HOMESTEAD, Fla. — Danica Patrick broke down in tears Friday as she announced she will retire from full-time racing next year after running the Daytona 500 and then the Indianapolis 500, closing her career at the storied track that made her famous.
Patrick told The Associated Press it took her many months to come to the realization her career is all but over. Once she accepted it, the idea of ending her career at Indianapolis Motor Speedway popped into her head.
She told her agent, and she’s been working on putting together “The Danica Double” over the last several weeks.
“Nothing that was being presented excited me, then about three weeks ago, I just blurted out, ‘What about Indy? Let’s end it with the Indy 500,”’ she said. “This ignites something in me. But I am done after May. Everyone needs to put their mind there. My plan is to be at Indy, and then I’m done.”
Patrick would not reveal who she will drive for in either race next year, but Chip Ganassi Racing is the likely ride at Indy. Ganassi has room to field additional cars — he’s scaling down from four full-time cars to two next year — and would give Patrick a car capable of winning.
Roger Penske and Michael Andretti both have full lineups announced for next year’s Indy 500. Patrick will not be driving in the Daytona 500 for Stewart-Haas Racing, team co-owner Tony Stewart said.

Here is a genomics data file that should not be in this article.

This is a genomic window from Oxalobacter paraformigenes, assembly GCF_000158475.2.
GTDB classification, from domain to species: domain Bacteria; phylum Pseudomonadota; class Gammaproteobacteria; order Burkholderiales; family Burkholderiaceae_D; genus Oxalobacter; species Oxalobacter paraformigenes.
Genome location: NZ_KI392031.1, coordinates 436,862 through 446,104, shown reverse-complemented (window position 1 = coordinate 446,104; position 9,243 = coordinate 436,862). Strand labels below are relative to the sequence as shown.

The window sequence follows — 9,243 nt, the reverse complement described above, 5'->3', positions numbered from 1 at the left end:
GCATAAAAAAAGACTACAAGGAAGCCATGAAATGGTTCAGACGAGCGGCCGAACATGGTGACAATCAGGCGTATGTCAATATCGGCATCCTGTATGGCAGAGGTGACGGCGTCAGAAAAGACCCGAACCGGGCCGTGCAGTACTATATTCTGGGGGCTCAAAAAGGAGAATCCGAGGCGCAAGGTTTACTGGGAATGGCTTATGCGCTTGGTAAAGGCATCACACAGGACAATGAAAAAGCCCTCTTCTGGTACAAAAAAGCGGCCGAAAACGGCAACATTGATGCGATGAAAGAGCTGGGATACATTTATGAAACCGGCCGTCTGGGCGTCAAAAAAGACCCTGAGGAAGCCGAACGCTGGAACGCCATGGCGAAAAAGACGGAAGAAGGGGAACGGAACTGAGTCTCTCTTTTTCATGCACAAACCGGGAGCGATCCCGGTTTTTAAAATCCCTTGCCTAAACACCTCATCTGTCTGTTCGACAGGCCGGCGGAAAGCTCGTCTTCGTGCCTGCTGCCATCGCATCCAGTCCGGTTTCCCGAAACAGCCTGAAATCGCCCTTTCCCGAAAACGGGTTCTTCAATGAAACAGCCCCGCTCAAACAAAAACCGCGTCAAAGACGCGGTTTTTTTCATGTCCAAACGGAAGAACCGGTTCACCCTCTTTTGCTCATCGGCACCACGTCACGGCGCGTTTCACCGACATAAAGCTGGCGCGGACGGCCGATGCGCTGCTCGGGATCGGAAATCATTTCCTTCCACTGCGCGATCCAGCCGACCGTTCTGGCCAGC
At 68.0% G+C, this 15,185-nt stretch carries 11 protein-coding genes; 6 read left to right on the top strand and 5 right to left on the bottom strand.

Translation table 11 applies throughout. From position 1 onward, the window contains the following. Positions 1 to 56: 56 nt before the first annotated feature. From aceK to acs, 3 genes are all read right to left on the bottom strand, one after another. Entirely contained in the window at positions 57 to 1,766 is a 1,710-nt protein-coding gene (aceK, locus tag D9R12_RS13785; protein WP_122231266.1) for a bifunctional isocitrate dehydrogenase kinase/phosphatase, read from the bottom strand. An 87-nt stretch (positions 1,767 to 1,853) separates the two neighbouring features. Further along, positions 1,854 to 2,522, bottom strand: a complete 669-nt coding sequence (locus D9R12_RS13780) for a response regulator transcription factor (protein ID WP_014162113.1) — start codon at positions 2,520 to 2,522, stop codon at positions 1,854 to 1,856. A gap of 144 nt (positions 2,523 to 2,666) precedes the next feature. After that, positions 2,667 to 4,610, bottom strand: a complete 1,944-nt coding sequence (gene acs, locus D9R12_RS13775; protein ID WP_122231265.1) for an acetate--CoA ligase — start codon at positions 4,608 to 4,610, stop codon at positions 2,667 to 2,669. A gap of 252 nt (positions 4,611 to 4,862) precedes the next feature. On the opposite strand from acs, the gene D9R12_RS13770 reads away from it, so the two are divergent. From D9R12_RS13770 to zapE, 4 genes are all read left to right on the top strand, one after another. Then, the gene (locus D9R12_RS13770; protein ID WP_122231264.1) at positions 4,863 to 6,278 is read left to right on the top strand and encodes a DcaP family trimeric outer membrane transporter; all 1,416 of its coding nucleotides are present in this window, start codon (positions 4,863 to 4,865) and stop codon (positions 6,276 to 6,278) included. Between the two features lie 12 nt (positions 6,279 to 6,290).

Patrick moved from IndyCar to NASCAR after the 2011 season, and has been racing Cup cars for SHR since 2012. She is being replaced after Sunday’s season finale at Homestead-Miami Speedway by Aric Almirola.
Patrick is the only woman to have led laps in both the Daytona 500 and the Indianapolis 500. Patrick ran the Indy 500 from 2005 through 2011. Her highest finish was third in 2009, and she was the first woman to lead laps in the race when she paced the field for 19 trips around the Brickyard as a rookie.
Patrick was highly marketable early in her career even if success on the track was rare. She won the pole for the Daytona 500 in 2013, but finished 24th in the standings the last two seasons. She won her only IndyCar race in 2008, in Japan.
Sponsorship trouble surfaced this year, too. When no strong opportunities for next season presented itself, Patrick decided to call it a career at Indy next Memorial Day weekend. — AP